On the title track of his eighth album Rearview Town, Jason Aldean puts himself in the shoes of a man who’s saying goodbye to the place where he grew up – a little town that’s starting to feel claustrophobic after a particularly bad breakup. An eerie, minor-key arrangement evokes the bitterness of this moment, in which his hero exits in a cloud of dust as he waves a middle finger at his old life. It’s not really an autobiographical tune, but Aldean can certainly relate.
“My personal life and professional life both have been a rollercoaster ride over the last few years,” he says, settling in for a round of interviews at a Music Row production studio. “To me, it was more of a metaphor for leaving things behind that were weighing you down, or that you felt like were a weight on your shoulders – looking forward to better things to come.”
In a little more than a decade, Aldean has seen his profile grow from scrappy underdog performer on scrappy underdog indie label to country’s biggest entertainer this side of Kenny Chesney. He also saw the end of his first marriage and the beginning of a second marriage to Brittany Kerr, who gave birth to the couple’s first child – son Memphis – in December. And though “Rearview Town” was selected and recorded well before, Aldean’s rollercoaster took a horrifying turn on October 1st, when his headlining set at the Route 91 Harvest festival in Las Vegas was attacked by gunfire that killed 58 and injured hundreds. “It was the worst night of my life,” he says.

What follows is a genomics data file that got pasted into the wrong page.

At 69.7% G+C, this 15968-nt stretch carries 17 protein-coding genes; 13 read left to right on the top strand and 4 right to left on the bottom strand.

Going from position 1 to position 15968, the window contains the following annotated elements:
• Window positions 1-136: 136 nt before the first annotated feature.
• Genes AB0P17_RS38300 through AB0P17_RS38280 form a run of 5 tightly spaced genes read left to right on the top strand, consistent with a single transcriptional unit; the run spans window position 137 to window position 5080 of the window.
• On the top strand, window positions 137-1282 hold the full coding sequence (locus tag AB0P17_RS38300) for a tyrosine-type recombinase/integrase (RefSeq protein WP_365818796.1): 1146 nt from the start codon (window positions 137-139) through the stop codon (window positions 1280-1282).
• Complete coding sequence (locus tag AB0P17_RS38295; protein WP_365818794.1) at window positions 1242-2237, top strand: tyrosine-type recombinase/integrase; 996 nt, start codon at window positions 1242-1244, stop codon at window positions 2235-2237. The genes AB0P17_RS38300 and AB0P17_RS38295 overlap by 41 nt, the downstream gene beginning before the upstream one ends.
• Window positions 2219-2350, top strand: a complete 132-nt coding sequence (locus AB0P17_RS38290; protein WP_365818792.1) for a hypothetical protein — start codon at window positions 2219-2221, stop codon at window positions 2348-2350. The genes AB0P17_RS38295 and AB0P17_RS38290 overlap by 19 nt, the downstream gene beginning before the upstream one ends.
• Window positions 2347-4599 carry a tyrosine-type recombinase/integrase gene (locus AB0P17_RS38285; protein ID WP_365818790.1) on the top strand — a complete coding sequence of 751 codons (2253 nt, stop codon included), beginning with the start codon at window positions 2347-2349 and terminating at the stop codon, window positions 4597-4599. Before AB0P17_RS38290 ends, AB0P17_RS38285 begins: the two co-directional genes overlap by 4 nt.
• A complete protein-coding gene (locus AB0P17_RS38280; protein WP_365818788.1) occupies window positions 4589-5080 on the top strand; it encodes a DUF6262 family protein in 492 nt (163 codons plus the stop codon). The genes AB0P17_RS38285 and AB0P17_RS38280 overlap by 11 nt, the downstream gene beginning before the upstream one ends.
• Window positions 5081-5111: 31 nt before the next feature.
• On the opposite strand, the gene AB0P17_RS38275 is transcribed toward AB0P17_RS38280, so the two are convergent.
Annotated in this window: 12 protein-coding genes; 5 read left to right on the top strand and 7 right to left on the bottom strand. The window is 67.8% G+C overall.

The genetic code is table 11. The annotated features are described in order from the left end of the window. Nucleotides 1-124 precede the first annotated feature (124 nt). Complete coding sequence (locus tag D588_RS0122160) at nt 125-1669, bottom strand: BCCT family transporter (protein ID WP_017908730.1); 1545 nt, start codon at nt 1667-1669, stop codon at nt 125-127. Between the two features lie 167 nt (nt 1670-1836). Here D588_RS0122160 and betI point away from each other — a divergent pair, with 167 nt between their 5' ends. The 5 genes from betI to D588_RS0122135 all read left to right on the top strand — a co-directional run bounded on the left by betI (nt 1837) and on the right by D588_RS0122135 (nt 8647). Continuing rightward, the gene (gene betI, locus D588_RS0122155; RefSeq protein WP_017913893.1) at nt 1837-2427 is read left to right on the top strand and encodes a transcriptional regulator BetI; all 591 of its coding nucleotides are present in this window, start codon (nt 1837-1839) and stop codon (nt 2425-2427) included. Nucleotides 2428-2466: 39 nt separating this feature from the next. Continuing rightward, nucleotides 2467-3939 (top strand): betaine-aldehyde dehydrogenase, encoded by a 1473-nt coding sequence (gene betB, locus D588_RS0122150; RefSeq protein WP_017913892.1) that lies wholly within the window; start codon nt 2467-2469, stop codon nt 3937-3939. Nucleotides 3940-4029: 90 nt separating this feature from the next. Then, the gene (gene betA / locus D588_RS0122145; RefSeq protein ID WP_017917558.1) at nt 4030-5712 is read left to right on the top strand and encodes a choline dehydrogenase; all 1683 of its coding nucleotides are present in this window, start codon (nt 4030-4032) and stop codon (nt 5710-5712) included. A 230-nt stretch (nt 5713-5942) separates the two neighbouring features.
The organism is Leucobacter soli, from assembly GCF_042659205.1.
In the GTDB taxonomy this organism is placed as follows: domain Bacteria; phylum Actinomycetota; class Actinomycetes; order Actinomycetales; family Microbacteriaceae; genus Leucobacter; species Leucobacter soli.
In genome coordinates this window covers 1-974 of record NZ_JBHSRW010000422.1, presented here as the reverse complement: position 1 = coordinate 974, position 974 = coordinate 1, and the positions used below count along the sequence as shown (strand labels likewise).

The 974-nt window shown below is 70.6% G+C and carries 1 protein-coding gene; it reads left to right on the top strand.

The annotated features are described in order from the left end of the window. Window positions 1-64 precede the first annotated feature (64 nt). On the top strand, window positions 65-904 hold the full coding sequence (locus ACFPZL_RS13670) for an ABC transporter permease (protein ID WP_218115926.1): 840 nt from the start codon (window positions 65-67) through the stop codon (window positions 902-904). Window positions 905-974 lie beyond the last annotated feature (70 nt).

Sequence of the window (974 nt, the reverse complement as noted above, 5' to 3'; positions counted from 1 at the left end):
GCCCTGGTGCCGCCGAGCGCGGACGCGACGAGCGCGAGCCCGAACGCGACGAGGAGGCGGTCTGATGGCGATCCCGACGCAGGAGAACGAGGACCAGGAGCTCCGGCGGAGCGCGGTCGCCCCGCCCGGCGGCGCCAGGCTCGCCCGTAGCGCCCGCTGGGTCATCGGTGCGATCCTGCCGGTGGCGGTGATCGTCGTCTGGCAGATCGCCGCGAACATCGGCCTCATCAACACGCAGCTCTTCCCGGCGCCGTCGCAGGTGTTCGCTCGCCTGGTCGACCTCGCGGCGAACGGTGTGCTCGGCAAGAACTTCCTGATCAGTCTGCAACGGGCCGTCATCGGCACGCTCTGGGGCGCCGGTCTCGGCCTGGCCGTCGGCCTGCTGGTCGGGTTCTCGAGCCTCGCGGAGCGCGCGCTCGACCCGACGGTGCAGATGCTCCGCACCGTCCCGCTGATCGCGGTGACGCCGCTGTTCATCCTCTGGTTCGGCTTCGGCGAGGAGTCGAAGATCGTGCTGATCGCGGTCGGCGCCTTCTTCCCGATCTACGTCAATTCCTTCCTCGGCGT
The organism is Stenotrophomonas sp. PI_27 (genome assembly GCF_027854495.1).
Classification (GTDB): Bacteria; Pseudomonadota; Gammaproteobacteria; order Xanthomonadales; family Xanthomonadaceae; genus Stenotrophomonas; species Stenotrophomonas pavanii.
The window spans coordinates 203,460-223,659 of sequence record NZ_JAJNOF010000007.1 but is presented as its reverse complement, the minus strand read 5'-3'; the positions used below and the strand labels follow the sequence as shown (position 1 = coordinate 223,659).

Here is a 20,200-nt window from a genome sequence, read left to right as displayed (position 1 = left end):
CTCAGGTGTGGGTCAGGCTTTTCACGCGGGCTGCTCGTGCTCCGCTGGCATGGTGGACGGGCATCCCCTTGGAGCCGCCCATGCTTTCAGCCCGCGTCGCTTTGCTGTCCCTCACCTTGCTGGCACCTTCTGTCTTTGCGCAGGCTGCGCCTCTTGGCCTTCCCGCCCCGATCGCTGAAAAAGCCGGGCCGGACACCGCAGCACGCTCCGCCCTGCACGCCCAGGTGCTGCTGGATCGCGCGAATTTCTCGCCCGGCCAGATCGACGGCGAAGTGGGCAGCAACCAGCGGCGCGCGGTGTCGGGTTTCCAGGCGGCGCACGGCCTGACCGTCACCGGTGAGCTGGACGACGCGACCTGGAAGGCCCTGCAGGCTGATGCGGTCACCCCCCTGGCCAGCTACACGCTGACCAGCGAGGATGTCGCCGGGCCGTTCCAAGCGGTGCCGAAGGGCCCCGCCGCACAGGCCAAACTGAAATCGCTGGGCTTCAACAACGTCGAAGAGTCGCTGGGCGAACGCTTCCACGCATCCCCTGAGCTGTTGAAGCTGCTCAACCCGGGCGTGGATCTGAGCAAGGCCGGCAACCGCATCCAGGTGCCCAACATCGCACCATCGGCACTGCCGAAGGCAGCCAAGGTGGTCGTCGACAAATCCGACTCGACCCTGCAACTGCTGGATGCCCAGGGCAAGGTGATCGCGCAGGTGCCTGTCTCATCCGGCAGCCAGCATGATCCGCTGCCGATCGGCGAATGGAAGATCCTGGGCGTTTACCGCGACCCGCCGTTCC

In navigating these many crests and troughs, Aldean’s musical output hasn’t strayed too far from the meat-and-potatoes country rock and power balladry that heralded his arrival with the singles “Hicktown” and “Why.” He’s introduced some novel, ear-catching variations on both forms, including rapping in the 2011 smash “Dirt Road Anthem” and incorporating sleek, futuristic R&B textures on 2014’s “Burnin’ It Down,” steadily releasing a new album every 18 months to 2 years, just like clockwork.
Popular on Rolling Stone
Rearview Town follows this approach, offering a new twist on his proven formula by foregrounding his soul influences in the lead single “You Make It Easy,” which shows a different, more supple side of his voice.
“We’ve always done things like that, where if we found a song like that, that I thought was cool and different and let us go in a different direction – within reason – if it was something I loved, we did it,” he says.
Aldean also makes a return to rapping in the party jam “Gettin’ Warmed Up” – with its redlined, chunky metal riffs – and, in the laid-back fashion of “Dirt Road Anthem,” on the wistful “Like You Were Mine.” In “Ride All Night,” he adds some new shading to the girl-in-a-truck song template with trap-lite cymbals and an ominous, almost Middle Eastern-sounding banjo figure, oddly nocturnal-sounding accompaniment that conjures an entire scene and allows Aldean to expand on a well-worn country trope in an intriguing way.